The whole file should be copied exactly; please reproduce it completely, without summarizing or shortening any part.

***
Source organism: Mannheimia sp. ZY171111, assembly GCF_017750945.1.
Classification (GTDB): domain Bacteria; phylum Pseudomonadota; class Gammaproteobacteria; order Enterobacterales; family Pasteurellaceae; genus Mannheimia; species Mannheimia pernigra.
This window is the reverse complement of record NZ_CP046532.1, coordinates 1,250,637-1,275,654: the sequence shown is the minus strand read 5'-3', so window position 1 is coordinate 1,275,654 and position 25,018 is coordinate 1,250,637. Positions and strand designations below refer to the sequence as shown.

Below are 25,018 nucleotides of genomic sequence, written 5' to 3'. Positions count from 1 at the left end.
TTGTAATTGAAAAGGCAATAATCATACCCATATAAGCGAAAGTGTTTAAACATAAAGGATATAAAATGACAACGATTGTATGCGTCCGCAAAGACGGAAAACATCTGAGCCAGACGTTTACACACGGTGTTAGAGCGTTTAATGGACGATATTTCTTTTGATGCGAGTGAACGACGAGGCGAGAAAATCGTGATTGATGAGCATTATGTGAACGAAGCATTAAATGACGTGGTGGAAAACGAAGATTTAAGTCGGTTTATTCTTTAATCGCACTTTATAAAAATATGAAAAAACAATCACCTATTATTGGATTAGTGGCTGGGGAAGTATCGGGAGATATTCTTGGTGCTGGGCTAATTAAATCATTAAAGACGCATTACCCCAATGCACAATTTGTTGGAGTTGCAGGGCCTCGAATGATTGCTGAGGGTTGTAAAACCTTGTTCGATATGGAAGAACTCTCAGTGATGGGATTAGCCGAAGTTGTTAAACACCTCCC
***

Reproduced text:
Source organism: Mannheimia sp. ZY171111, assembly GCF_017750945.1.
Classification (GTDB): domain Bacteria; phylum Pseudomonadota; class Gammaproteobacteria; order Enterobacterales; family Pasteurellaceae; genus Mannheimia; species Mannheimia pernigra.
This window is the reverse complement of record NZ_CP046532.1, coordinates 1,250,637-1,275,654: the sequence shown is the minus strand read 5'-3', so window position 1 is coordinate 1,275,654 and position 25,018 is coordinate 1,250,637. Positions and strand designations below refer to the sequence as shown.

Below are 25,018 nucleotides of genomic sequence, written 5' to 3'. Positions count from 1 at the left end.
TTGTAATTGAAAAGGCAATAATCATACCCATATAAGCGAAAGTGTTTAAACATAAAGGATATAAAATGACAACGATTGTATGCGTCCGCAAAGACGGAAAACATCTGAGCCAGACGTTTACACACGGTGTTAGAGCGTTTAATGGACGATATTTCTTTTGATGCGAGTGAACGACGAGGCGAGAAAATCGTGATTGATGAGCATTATGTGAACGAAGCATTAAATGACGTGGTGGAAAACGAAGATTTAAGTCGGTTTATTCTTTAATCGCACTTTATAAAAATATGAAAAAACAATCACCTATTATTGGATTAGTGGCTGGGGAAGTATCGGGAGATATTCTTGGTGCTGGGCTAATTAAATCATTAAAGACGCATTACCCCAATGCACAATTTGTTGGAGTTGCAGGGCCTCGAATGATTGCTGAGGGTTGTAAAACCTTGTTCGATATGGAAGAACTCTCAGTGATGGGATTAGCCGAAGTTGTTAAACACCTCCC